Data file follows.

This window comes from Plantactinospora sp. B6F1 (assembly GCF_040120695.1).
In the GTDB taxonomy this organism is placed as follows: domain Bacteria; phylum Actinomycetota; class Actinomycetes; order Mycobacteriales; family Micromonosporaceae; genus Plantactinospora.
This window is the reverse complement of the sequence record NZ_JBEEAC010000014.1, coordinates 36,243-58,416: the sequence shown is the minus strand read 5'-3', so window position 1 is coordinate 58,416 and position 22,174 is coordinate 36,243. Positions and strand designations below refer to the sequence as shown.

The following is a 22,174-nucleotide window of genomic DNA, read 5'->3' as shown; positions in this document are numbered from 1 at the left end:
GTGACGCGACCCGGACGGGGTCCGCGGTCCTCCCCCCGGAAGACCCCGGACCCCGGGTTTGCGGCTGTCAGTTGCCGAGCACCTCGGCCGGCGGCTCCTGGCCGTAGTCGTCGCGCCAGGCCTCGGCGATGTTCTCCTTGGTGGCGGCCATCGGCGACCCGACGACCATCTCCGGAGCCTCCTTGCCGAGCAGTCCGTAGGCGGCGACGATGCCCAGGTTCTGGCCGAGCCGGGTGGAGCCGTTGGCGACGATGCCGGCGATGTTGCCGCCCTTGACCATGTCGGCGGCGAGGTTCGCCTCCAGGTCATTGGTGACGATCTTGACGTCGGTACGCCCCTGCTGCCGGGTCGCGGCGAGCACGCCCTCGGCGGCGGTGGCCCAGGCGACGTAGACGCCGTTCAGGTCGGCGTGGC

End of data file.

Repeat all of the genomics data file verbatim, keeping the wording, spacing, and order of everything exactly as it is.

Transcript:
This window comes from Plantactinospora sp. B6F1 (assembly GCF_040120695.1).
In the GTDB taxonomy this organism is placed as follows: domain Bacteria; phylum Actinomycetota; class Actinomycetes; order Mycobacteriales; family Micromonosporaceae; genus Plantactinospora.
This window is the reverse complement of the sequence record NZ_JBEEAC010000014.1, coordinates 36,243-58,416: the sequence shown is the minus strand read 5'-3', so window position 1 is coordinate 58,416 and position 22,174 is coordinate 36,243. Positions and strand designations below refer to the sequence as shown.

The following is a 22,174-nucleotide window of genomic DNA, read 5'->3' as shown; positions in this document are numbered from 1 at the left end:
GTGACGCGACCCGGACGGGGTCCGCGGTCCTCCCCCCGGAAGACCCCGGACCCCGGGTTTGCGGCTGTCAGTTGCCGAGCACCTCGGCCGGCGGCTCCTGGCCGTAGTCGTCGCGCCAGGCCTCGGCGATGTTCTCCTTGGTGGCGGCCATCGGCGACCCGACGACCATCTCCGGAGCCTCCTTGCCGAGCAGTCCGTAGGCGGCGACGATGCCCAGGTTCTGGCCGAGCCGGGTGGAGCCGTTGGCGACGATGCCGGCGATGTTGCCGCCCTTGACCATGTCGGCGGCGAGGTTCGCCTCCAGGTCATTGGTGACGATCTTGACGTCGGTACGCCCCTGCTGCCGGGTCGCGGCGAGCACGCCCTCGGCGGCGGTGGCCCAGGCGACGTAGACGCCGTTCAGGTCGGCGTGGC